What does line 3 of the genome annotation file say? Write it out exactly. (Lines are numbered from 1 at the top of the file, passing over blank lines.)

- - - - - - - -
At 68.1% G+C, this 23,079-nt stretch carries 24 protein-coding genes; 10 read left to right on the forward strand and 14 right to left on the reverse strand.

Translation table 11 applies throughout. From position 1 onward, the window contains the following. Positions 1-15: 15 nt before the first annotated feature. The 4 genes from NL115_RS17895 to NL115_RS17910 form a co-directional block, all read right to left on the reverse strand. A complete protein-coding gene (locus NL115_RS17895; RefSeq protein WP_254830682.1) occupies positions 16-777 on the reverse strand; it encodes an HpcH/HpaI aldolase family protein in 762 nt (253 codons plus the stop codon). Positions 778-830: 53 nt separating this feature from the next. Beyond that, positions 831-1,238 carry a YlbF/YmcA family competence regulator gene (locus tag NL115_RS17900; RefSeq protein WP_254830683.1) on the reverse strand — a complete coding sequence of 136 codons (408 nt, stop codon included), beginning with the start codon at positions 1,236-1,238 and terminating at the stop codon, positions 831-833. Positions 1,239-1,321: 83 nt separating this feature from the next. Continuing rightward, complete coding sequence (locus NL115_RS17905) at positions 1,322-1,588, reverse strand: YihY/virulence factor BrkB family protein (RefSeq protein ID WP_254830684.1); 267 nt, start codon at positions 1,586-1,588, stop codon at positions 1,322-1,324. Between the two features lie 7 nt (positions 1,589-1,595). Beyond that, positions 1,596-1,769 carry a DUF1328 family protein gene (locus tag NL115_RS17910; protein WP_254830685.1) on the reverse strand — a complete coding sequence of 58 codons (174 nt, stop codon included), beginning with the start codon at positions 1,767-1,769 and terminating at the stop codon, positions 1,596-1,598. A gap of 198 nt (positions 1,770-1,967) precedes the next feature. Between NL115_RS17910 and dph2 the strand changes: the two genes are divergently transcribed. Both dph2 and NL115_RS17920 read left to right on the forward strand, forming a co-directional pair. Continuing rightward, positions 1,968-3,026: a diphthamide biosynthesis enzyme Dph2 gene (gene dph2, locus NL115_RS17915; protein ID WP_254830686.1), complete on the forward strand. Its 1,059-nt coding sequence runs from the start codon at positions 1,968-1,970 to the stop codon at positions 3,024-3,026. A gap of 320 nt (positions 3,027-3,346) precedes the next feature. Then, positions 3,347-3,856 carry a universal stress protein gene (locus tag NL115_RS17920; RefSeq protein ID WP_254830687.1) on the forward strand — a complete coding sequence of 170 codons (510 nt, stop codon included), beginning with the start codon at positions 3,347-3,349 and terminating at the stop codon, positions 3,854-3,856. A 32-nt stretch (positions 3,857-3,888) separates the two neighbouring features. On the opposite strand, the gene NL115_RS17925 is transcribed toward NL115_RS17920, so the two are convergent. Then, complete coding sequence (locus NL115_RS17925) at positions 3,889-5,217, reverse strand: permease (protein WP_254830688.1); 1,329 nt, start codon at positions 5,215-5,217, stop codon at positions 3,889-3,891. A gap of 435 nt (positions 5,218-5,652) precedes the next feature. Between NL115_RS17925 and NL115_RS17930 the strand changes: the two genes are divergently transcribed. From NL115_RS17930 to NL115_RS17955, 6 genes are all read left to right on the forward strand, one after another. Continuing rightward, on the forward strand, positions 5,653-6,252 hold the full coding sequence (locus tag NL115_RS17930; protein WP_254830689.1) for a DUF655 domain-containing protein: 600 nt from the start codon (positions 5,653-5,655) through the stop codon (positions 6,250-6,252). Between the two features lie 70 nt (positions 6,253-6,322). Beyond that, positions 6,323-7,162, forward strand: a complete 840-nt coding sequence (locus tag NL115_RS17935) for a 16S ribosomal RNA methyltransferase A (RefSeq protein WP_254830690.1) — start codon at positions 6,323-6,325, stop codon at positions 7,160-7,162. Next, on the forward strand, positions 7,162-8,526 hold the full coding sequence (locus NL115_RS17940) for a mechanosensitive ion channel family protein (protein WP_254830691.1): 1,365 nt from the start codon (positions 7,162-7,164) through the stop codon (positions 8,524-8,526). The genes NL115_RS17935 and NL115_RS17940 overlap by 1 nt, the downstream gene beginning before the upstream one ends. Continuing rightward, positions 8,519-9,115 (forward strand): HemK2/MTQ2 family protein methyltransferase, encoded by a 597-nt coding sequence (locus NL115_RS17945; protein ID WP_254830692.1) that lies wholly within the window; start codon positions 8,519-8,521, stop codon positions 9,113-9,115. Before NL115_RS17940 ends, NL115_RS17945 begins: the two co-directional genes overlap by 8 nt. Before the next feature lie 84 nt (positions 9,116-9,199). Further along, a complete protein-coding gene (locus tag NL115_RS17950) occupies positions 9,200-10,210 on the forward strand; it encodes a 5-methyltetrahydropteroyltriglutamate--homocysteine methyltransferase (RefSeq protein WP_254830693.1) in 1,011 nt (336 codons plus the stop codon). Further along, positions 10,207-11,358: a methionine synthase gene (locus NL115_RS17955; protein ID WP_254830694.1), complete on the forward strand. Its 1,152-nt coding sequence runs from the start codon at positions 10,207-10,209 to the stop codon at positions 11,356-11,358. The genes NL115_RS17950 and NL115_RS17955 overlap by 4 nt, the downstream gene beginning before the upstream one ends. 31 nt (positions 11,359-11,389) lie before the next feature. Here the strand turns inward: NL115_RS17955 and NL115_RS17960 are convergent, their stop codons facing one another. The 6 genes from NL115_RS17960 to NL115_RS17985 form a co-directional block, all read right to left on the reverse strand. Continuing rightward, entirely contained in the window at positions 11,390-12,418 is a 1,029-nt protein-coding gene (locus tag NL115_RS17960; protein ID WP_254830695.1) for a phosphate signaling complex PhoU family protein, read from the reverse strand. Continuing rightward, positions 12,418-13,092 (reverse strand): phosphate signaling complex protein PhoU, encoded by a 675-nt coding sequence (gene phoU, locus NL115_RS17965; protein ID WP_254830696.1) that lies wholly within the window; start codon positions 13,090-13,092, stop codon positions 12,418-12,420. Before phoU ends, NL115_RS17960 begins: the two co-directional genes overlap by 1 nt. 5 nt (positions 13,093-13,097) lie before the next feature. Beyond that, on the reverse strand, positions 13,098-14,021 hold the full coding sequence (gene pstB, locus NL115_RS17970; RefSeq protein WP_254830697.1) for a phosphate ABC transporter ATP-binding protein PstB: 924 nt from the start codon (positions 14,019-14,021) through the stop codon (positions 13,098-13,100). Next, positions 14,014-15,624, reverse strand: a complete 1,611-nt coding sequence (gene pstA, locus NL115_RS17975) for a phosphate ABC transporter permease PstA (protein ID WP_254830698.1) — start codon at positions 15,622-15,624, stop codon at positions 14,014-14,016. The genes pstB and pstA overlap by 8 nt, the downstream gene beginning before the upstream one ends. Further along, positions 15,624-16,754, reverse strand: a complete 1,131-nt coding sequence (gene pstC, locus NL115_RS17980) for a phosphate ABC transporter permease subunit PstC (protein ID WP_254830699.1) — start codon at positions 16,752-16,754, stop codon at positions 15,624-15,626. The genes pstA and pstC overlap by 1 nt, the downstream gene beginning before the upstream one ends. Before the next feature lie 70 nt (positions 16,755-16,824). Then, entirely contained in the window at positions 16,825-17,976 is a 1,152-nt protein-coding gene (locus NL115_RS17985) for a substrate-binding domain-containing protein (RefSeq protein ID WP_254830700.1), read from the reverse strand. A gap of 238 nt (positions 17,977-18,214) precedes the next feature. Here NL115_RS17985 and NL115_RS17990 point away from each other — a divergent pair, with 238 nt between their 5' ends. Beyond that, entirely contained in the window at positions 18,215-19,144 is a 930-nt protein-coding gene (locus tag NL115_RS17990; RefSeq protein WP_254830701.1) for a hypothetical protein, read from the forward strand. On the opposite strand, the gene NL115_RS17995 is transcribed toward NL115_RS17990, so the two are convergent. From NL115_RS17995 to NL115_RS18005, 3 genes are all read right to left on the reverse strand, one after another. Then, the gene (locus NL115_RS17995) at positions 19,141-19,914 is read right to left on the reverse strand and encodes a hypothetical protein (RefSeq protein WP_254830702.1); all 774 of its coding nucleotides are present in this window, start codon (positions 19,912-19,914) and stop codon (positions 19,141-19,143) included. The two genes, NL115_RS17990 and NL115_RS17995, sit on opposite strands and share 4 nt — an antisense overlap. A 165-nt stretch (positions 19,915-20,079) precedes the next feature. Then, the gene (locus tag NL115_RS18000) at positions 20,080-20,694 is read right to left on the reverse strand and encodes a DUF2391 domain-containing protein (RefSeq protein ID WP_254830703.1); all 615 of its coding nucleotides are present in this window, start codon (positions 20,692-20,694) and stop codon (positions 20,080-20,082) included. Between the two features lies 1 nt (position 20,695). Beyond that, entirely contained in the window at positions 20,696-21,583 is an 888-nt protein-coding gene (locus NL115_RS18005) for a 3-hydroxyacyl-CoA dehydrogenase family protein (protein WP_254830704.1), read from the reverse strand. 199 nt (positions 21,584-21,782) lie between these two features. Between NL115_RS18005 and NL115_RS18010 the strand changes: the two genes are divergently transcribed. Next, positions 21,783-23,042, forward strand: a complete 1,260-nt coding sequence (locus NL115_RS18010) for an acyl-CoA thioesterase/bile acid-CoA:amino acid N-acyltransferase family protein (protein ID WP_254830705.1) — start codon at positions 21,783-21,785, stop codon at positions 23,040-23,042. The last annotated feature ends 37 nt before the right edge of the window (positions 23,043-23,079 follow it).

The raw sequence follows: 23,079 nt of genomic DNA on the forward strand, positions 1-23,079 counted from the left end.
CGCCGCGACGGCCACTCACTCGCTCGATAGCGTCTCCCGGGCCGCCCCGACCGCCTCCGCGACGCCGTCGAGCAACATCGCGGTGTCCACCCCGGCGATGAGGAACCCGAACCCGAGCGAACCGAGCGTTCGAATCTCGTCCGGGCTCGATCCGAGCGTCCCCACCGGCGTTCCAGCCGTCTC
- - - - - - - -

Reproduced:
The raw sequence follows: 23,079 nt of genomic DNA on the forward strand, positions 1-23,079 counted from the left end.